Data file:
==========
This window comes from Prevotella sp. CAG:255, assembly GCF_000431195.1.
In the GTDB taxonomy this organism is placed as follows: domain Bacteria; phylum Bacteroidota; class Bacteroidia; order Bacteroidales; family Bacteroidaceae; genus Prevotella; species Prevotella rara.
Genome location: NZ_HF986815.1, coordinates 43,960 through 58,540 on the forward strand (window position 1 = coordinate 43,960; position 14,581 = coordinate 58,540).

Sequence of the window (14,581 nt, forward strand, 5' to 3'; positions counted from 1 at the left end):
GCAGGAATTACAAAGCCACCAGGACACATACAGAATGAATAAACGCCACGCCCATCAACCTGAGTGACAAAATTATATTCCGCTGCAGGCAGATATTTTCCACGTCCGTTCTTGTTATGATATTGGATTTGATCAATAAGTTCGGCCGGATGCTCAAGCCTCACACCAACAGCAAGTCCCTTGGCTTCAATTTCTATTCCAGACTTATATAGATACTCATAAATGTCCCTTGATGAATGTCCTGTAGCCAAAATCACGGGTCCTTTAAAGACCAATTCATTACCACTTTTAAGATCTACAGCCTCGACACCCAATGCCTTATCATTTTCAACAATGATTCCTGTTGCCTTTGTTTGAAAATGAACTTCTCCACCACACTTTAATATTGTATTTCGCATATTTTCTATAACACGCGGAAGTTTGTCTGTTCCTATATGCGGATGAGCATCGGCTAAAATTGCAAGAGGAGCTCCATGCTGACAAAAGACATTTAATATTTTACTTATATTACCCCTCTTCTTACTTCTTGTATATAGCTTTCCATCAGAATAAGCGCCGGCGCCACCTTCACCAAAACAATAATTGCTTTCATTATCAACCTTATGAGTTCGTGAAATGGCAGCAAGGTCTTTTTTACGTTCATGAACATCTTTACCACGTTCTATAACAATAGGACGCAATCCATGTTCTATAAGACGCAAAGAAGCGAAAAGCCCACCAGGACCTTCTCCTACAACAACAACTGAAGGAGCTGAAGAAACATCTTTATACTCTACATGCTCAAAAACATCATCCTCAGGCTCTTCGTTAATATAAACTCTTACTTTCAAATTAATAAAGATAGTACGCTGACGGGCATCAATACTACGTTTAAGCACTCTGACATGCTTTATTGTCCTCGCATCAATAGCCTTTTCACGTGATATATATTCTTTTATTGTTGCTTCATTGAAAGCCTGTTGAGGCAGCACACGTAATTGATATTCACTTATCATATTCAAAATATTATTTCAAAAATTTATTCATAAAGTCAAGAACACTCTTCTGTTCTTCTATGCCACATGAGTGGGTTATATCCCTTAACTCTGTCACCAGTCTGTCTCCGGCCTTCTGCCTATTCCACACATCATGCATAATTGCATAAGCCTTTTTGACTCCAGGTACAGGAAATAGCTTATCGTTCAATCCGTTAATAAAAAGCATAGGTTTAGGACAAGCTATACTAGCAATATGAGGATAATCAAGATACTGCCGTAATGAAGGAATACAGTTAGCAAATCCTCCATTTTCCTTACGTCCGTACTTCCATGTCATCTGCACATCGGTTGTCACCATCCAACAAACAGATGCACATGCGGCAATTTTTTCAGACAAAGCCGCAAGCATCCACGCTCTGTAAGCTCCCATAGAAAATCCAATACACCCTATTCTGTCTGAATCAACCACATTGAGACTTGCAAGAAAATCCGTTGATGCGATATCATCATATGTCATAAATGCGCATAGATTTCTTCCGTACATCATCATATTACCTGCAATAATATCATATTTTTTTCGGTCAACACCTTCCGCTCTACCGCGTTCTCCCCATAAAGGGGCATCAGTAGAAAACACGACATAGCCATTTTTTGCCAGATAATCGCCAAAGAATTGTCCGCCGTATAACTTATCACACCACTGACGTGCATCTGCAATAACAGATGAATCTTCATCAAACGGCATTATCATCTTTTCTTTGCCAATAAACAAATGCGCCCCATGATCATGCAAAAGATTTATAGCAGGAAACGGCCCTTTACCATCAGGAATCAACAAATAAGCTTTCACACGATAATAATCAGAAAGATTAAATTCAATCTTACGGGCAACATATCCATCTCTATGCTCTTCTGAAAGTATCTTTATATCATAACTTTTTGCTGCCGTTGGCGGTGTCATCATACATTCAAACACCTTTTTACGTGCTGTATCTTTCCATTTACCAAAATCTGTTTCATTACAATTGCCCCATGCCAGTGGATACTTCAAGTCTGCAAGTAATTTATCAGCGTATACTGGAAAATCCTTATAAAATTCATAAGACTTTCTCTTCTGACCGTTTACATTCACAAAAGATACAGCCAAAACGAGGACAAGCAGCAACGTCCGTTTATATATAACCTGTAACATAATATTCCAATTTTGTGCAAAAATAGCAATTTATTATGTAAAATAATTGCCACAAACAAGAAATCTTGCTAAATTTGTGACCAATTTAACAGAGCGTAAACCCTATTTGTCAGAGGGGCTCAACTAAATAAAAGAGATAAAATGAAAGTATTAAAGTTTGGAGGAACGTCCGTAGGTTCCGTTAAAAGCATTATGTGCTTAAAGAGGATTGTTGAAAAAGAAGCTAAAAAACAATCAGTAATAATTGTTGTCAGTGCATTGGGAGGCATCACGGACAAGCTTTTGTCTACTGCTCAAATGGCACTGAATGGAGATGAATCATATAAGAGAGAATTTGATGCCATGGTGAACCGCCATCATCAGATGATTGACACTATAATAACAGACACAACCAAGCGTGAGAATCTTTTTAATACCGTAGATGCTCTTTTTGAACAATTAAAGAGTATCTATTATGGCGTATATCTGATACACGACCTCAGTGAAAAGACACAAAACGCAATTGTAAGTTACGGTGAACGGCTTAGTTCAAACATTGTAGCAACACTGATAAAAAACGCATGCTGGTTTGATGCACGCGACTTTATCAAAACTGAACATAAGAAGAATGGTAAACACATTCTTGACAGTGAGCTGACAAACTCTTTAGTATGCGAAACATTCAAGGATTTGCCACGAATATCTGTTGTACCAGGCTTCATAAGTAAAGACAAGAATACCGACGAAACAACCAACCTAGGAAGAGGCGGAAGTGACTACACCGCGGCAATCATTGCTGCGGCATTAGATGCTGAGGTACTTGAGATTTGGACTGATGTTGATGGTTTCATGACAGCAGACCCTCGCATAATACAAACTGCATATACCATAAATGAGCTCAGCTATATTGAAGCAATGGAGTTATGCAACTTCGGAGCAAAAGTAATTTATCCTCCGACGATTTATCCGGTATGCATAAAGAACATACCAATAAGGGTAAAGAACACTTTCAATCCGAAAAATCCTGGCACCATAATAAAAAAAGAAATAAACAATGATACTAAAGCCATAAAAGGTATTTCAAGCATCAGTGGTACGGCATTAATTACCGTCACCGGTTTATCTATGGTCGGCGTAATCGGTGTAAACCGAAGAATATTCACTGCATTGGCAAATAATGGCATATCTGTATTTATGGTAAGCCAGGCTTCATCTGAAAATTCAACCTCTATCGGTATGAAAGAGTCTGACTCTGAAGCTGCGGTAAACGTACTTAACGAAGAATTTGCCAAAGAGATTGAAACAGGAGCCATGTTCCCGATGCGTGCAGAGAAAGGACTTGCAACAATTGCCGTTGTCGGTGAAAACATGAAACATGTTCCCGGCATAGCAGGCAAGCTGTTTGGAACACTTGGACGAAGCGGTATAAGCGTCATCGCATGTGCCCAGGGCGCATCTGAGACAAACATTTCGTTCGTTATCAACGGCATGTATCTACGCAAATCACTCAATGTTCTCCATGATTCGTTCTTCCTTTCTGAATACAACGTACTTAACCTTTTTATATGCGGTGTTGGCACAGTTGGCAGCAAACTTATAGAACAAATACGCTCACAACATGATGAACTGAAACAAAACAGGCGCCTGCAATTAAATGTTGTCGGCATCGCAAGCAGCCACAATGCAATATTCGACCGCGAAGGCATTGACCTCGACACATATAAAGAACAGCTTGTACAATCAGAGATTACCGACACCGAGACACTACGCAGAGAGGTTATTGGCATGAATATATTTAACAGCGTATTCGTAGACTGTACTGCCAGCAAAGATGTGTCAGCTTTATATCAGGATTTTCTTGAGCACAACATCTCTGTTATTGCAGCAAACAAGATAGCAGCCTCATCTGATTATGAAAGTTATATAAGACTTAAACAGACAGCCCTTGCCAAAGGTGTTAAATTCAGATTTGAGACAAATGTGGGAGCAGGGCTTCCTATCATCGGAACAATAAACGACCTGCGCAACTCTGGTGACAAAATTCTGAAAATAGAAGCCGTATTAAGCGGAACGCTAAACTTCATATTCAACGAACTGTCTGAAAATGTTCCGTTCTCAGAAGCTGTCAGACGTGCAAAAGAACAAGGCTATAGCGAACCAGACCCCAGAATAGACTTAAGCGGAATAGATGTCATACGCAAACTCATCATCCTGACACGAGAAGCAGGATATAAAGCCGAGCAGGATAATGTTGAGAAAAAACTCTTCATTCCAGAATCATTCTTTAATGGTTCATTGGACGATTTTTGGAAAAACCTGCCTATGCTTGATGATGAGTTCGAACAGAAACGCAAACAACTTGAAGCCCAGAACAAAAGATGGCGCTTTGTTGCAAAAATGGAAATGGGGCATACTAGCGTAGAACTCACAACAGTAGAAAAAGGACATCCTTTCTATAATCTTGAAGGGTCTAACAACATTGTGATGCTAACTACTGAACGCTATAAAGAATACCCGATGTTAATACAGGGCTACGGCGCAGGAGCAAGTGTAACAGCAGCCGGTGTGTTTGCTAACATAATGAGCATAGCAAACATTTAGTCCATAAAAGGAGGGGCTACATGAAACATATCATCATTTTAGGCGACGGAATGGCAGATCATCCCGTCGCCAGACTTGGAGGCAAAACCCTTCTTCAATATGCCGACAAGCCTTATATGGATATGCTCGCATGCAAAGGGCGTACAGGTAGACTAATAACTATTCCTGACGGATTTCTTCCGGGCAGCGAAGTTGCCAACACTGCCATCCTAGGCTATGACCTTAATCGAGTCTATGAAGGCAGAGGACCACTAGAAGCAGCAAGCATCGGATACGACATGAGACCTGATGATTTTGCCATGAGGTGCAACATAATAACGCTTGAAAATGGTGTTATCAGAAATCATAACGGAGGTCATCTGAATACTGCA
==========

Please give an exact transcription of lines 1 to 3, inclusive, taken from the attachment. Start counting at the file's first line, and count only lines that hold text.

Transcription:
This window comes from Prevotella sp. CAG:255, assembly GCF_000431195.1.
In the GTDB taxonomy this organism is placed as follows: domain Bacteria; phylum Bacteroidota; class Bacteroidia; order Bacteroidales; family Bacteroidaceae; genus Prevotella; species Prevotella rara.
Genome location: NZ_HF986815.1, coordinates 43,960 through 58,540 on the forward strand (window position 1 = coordinate 43,960; position 14,581 = coordinate 58,540).